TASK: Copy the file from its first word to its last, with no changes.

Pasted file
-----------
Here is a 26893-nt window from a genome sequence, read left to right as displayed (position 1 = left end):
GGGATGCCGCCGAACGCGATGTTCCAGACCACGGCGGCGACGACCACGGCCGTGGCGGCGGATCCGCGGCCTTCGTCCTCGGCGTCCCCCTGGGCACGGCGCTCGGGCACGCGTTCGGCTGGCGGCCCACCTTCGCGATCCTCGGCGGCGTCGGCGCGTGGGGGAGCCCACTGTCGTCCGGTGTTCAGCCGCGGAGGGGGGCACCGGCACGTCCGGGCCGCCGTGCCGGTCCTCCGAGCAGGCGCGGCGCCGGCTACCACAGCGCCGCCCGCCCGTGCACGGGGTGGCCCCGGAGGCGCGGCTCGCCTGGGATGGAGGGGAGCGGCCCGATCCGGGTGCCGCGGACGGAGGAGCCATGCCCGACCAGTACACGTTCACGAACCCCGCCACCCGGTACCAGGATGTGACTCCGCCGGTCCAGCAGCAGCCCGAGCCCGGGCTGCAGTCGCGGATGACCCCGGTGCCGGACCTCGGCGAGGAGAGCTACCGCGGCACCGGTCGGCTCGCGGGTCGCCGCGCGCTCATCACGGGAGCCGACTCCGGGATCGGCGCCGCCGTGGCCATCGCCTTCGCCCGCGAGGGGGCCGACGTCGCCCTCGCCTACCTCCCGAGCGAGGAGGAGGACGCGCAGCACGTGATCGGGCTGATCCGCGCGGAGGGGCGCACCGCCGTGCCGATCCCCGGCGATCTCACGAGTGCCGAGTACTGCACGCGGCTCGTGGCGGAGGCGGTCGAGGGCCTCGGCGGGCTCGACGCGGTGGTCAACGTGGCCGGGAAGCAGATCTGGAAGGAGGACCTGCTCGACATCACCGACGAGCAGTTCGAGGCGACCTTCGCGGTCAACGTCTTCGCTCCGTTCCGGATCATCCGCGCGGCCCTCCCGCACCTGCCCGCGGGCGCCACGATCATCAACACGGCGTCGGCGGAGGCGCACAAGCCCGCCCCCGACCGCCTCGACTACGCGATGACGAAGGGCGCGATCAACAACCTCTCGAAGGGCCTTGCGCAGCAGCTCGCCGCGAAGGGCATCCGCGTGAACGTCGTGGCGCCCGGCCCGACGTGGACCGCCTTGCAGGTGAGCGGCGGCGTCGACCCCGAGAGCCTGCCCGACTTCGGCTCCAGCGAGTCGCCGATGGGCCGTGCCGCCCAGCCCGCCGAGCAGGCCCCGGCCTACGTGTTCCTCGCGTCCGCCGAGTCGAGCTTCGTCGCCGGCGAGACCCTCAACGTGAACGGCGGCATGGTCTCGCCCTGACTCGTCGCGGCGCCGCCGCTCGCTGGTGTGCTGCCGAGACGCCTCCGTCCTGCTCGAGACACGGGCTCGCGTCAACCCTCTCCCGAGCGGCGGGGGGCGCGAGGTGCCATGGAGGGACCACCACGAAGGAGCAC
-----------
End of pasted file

Here is a 26893-nt window from a genome sequence, read left to right as displayed (position 1 = left end):
GGGATGCCGCCGAACGCGATGTTCCAGACCACGGCGGCGACGACCACGGCCGTGGCGGCGGATCCGCGGCCTTCGTCCTCGGCGTCCCCCTGGGCACGGCGCTCGGGCACGCGTTCGGCTGGCGGCCCACCTTCGCGATCCTCGGCGGCGTCGGCGCGTGGGGGAGCCCACTGTCGTCCGGTGTTCAGCCGCGGAGGGGGGCACCGGCACGTCCGGGCCGCCGTGCCGGTCCTCCGAGCAGGCGCGGCGCCGGCTACCACAGCGCCGCCCGCCCGTGCACGGGGTGGCCCCGGAGGCGCGGCTCGCCTGGGATGGAGGGGAGCGGCCCGATCCGGGTGCCGCGGACGGAGGAGCCATGCCCGACCAGTACACGTTCACGAACCCCGCCACCCGGTACCAGGATGTGACTCCGCCGGTCCAGCAGCAGCCCGAGCCCGGGCTGCAGTCGCGGATGACCCCGGTGCCGGACCTCGGCGAGGAGAGCTACCGCGGCACCGGTCGGCTCGCGGGTCGCCGCGCGCTCATCACGGGAGCCGACTCCGGGATCGGCGCCGCCGTGGCCATCGCCTTCGCCCGCGAGGGGGCCGACGTCGCCCTCGCCTACCTCCCGAGCGAGGAGGAGGACGCGCAGCACGTGATCGGGCTGATCCGCGCGGAGGGGCGCACCGCCGTGCCGATCCCCGGCGATCTCACGAGTGCCGAGTACTGCACGCGGCTCGTGGCGGAGGCGGTCGAGGGCCTCGGCGGGCTCGACGCGGTGGTCAACGTGGCCGGGAAGCAGATCTGGAAGGAGGACCTGCTCGACATCACCGACGAGCAGTTCGAGGCGACCTTCGCGGTCAACGTCTTCGCTCCGTTCCGGATCATCCGCGCGGCCCTCCCGCACCTGCCCGCGGGCGCCACGATCATCAACACGGCGTCGGCGGAGGCGCACAAGCCCGCCCCCGACCGCCTCGACTACGCGATGACGAAGGGCGCGATCAACAACCTCTCGAAGGGCCTTGCGCAGCAGCTCGCCGCGAAGGGCATCCGCGTGAACGTCGTGGCGCCCGGCCCGACGTGGACCGCCTTGCAGGTGAGCGGCGGCGTCGACCCCGAGAGCCTGCCCGACTTCGGCTCCAGCGAGTCGCCGATGGGCCGTGCCGCCCAGCCCGCCGAGCAGGCCCCGGCCTACGTGTTCCTCGCGTCCGCCGAGTCGAGCTTCGTCGCCGGCGAGACCCTCAACGTGAACGGCGGCATGGTCTCGCCCTGACTCGTCGCGGCGCCGCCGCTCGCTGGTGTGCTGCCGAGACGCCTCCGTCCTGCTCGAGACACGGGCTCGCGTCAACCCTCTCCCGAGCGGCGGGGGGCGCGAGGTGCCATGGAGGGACCACCACGAAGGAGCAC